Simple asthma action plan could be lifesaver, says Northern Ireland mum who lost husband Stephen Leyland in a 'bolt from the blue' attack
A mum-of-three whose husband died from a sudden asthma attack believes his life might have been saved if he had been given basic care.
Stephen Leyland was just 33 when he collapsed suddenly at his home in Holywood, Co Down, last November.
His wife Laura tried desperately to save his life by giving CPR, but he tragically passed away.
Laura (33), a teacher who is mother to a two-year-old son Harry and nine-month-old twins Brody and Penny, is now campaigning for healthcare professionals to ensure they give asthma patients basic care.
She said: "I still can't believe that an asthma attack snatched away my wonderful husband and it has left me and the children devastated.
"Harry was almost two when he watched me fight to save his daddy's life. No child should have to go through that.
"Stephen had had asthma since childhood but it wasn't something either of us thought of as severe.
"There had been no big warning signs that this could happen.
"His asthma attack was a bolt from the blue that completely shattered our lives. That's why regular asthma reviews are so important and why I'm pushing for them."
Three people die from asthma every day in the UK and experts believe the majority of these deaths could have been prevented.
Today, a survey by the charity Asthma UK reveals that more than half of asthma sufferers don't have a written asthma action plan.
This should include all the information that someone with asthma needs to look after their condition, including what medicine they should take and what to do if they have an attack.
Medical guidelines stipulate that everyone with asthma should have a plan as well as getting a yearly asthma review and an inhaler check.
But today's survey of more than 7,500 people with asthma in the UK found 56% - equivalent to around three million sufferers - didn't have such a plan.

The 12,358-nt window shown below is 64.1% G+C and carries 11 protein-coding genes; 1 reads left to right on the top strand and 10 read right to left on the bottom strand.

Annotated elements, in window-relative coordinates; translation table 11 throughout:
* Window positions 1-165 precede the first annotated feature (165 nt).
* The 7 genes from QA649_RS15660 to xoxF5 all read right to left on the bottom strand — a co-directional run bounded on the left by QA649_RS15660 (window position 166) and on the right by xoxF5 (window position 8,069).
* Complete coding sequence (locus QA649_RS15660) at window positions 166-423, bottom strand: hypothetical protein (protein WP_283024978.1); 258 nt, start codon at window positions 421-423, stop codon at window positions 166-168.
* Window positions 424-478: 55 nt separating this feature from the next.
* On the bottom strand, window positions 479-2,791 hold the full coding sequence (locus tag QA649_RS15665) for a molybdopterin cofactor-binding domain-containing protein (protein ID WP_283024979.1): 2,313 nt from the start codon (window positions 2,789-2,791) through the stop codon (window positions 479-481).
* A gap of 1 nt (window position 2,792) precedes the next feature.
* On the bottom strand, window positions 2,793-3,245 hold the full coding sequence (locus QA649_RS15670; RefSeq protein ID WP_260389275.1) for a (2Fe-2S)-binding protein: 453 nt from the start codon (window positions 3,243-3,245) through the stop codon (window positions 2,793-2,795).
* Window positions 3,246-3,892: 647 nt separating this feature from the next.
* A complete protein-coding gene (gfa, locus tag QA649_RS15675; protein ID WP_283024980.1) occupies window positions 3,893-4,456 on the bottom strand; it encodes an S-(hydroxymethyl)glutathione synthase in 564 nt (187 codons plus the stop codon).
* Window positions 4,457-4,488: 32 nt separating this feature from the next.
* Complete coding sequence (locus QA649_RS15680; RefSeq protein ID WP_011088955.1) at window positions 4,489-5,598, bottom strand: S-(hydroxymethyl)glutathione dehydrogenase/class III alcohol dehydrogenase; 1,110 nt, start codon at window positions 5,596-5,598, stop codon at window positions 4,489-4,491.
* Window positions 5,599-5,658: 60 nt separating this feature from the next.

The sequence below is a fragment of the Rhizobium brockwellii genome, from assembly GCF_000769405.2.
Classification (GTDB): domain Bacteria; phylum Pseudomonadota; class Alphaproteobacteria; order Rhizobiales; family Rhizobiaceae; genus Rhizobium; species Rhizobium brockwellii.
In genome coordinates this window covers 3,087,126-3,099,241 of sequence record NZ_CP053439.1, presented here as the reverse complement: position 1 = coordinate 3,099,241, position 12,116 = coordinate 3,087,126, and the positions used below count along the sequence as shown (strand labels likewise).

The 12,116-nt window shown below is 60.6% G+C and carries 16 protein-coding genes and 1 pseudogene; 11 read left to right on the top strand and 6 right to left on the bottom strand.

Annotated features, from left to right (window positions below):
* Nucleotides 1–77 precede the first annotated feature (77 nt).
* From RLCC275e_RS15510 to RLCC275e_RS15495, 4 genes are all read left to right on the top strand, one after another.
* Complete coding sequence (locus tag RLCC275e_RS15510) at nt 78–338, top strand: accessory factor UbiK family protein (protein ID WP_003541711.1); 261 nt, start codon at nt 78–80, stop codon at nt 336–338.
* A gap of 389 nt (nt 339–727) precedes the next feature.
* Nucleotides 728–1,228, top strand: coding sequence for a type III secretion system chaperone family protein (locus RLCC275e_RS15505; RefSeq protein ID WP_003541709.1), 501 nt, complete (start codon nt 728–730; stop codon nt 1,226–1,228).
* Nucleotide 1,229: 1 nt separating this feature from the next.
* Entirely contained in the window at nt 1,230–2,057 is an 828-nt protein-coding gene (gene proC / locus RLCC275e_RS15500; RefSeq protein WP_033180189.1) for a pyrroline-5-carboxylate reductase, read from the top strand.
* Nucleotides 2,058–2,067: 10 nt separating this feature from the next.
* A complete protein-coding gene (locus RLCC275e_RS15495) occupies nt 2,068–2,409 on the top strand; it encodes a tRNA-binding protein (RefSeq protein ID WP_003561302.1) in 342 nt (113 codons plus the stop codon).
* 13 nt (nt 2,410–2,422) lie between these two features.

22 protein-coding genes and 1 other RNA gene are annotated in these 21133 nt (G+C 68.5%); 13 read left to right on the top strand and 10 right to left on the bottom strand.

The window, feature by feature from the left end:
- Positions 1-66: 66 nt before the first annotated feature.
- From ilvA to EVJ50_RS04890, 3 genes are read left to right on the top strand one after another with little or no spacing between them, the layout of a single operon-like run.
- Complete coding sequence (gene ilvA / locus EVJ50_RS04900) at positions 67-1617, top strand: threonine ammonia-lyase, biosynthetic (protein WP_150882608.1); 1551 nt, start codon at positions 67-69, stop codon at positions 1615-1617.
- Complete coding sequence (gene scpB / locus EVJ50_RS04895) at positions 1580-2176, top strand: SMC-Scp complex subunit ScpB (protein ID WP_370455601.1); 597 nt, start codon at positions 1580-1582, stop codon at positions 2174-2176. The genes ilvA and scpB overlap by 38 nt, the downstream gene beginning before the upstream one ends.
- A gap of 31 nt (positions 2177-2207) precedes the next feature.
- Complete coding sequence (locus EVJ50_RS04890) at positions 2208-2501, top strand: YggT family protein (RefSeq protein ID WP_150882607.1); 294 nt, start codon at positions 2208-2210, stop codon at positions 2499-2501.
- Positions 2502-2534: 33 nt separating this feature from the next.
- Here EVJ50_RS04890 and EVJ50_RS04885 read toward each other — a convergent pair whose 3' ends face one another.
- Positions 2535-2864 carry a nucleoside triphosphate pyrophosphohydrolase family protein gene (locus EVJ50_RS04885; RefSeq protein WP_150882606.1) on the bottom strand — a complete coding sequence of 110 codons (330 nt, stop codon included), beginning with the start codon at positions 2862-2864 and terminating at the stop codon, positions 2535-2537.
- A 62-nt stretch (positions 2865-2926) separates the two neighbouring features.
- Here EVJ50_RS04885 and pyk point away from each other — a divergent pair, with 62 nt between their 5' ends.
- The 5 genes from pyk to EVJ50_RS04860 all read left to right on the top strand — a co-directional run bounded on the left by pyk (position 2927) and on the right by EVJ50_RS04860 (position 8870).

Laura said her husband's death must not be in vain.
"If our story makes someone do something different and get an asthma action plan that could save their life, that would be a huge comfort to me," she added.
"I need to make sure Stephen's death wasn't for nothing."
Dr Andy Whittamore from Asthma UK commented: "Tragically, three people die from an asthma attack every day, leaving families devastated.
"But two-thirds of these deaths could have been prevented with basic asthma care, such as a written asthma action plan. It's therefore deeply troubling that almost three million people in the UK are not getting a written asthma action plan.
"Many GPs only get a few minutes every year with their asthma patients.
"Because asthma is such a variable and unpredictable condition it is crucial that patients know what to do for the rest of the year.
"A written asthma action plan is such a simple way to help people with the condition know that they are doing the right things to stay well, but more importantly what to do when their asthma starts to cause problems and how to prevent and treat life-threatening asthma attacks."
Dr Whittamore urged everyone with asthma to discuss and write up an asthma action plan with their GP or asthma nurse, saying it could save their life.
"We'd encourage people to take a photo of their plan on their phone so they have it everywhere they go, and share it with friends so they know how to help you if you have an attack," he added.